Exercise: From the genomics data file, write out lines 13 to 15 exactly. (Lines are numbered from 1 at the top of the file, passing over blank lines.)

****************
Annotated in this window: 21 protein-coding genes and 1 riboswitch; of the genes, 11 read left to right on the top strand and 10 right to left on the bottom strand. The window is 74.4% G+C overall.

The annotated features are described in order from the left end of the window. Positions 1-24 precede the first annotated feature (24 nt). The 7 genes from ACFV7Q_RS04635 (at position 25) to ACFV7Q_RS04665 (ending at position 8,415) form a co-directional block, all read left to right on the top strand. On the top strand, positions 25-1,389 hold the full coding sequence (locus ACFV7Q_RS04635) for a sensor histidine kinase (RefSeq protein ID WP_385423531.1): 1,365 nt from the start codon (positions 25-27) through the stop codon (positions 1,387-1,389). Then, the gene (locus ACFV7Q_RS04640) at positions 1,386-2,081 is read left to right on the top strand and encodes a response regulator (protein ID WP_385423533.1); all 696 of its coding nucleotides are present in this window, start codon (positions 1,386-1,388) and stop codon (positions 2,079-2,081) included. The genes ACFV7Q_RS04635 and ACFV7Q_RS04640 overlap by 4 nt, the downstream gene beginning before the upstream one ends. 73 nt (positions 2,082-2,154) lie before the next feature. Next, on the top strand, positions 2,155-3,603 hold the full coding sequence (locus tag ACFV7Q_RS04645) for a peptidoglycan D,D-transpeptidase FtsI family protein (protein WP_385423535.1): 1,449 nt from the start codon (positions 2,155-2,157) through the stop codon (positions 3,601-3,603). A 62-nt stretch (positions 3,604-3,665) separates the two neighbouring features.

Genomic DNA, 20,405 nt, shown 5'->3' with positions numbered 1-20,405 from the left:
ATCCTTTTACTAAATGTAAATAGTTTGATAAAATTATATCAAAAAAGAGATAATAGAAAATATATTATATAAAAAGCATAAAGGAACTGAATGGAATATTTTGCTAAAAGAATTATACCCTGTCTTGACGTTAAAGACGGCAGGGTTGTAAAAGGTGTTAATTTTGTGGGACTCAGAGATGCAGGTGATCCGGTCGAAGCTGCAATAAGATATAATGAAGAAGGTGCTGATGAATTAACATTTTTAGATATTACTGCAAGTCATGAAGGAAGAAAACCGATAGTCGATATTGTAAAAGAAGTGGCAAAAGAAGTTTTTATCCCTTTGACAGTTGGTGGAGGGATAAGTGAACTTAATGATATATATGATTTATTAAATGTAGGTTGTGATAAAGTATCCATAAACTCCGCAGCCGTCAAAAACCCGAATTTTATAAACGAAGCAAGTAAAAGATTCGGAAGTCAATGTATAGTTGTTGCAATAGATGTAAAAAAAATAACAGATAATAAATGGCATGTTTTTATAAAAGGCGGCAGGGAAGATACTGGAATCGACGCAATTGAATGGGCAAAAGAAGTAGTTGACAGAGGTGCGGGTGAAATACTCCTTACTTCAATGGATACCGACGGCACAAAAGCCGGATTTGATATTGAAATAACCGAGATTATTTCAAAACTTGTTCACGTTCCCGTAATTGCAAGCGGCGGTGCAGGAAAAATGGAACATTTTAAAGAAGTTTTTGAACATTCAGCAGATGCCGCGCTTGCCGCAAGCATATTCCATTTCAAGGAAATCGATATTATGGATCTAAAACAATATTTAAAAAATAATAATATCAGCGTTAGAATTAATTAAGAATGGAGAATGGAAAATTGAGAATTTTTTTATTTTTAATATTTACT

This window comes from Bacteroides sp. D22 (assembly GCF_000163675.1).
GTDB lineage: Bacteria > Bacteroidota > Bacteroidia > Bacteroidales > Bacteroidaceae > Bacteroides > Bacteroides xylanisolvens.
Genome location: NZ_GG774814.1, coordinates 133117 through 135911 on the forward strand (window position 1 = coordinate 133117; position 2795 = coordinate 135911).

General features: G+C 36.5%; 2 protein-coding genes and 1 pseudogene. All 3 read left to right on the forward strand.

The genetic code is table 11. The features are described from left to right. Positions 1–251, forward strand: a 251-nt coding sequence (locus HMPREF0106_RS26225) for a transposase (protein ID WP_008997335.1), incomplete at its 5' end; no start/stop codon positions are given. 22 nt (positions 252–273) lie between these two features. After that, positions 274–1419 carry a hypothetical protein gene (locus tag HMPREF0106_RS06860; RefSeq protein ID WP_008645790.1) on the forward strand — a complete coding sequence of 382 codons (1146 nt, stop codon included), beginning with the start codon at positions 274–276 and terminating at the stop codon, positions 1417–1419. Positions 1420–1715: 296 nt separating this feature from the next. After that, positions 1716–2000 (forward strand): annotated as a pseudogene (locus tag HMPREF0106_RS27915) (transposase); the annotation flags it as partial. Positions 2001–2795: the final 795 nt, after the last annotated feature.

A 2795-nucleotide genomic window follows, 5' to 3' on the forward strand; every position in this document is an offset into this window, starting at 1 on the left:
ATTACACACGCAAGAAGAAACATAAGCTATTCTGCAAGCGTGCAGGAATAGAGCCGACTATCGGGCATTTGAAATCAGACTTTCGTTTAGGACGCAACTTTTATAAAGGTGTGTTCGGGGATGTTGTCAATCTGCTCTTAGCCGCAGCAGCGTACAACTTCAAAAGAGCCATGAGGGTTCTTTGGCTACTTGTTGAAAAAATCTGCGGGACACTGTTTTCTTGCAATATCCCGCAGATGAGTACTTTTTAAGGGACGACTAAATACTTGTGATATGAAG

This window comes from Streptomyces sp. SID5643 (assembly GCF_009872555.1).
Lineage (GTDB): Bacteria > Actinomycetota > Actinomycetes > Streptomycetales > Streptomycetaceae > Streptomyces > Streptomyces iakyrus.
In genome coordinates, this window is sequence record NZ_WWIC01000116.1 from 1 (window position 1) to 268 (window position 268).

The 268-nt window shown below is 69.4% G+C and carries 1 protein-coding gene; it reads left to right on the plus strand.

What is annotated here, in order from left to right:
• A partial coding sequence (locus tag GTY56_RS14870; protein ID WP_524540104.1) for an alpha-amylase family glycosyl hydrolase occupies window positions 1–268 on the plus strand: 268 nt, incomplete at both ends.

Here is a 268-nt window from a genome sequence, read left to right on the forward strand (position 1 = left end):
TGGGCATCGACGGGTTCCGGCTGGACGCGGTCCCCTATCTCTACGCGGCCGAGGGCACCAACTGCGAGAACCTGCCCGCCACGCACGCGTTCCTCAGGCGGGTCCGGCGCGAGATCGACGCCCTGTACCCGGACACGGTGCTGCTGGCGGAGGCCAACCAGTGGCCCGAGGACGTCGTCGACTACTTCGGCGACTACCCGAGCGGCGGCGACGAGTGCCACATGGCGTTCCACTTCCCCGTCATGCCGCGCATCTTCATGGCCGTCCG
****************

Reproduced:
Lineage (GTDB): Bacteria > Actinomycetota > Actinomycetes > Streptomycetales > Streptomycetaceae > Streptomyces > Streptomyces iakyrus.
In genome coordinates, this window is sequence record NZ_WWIC01000116.1 from 1 (window position 1) to 268 (window position 268).

The 268-nt window shown below is 69.4% G+C and carries 1 protein-coding gene; it reads left to right on the plus strand.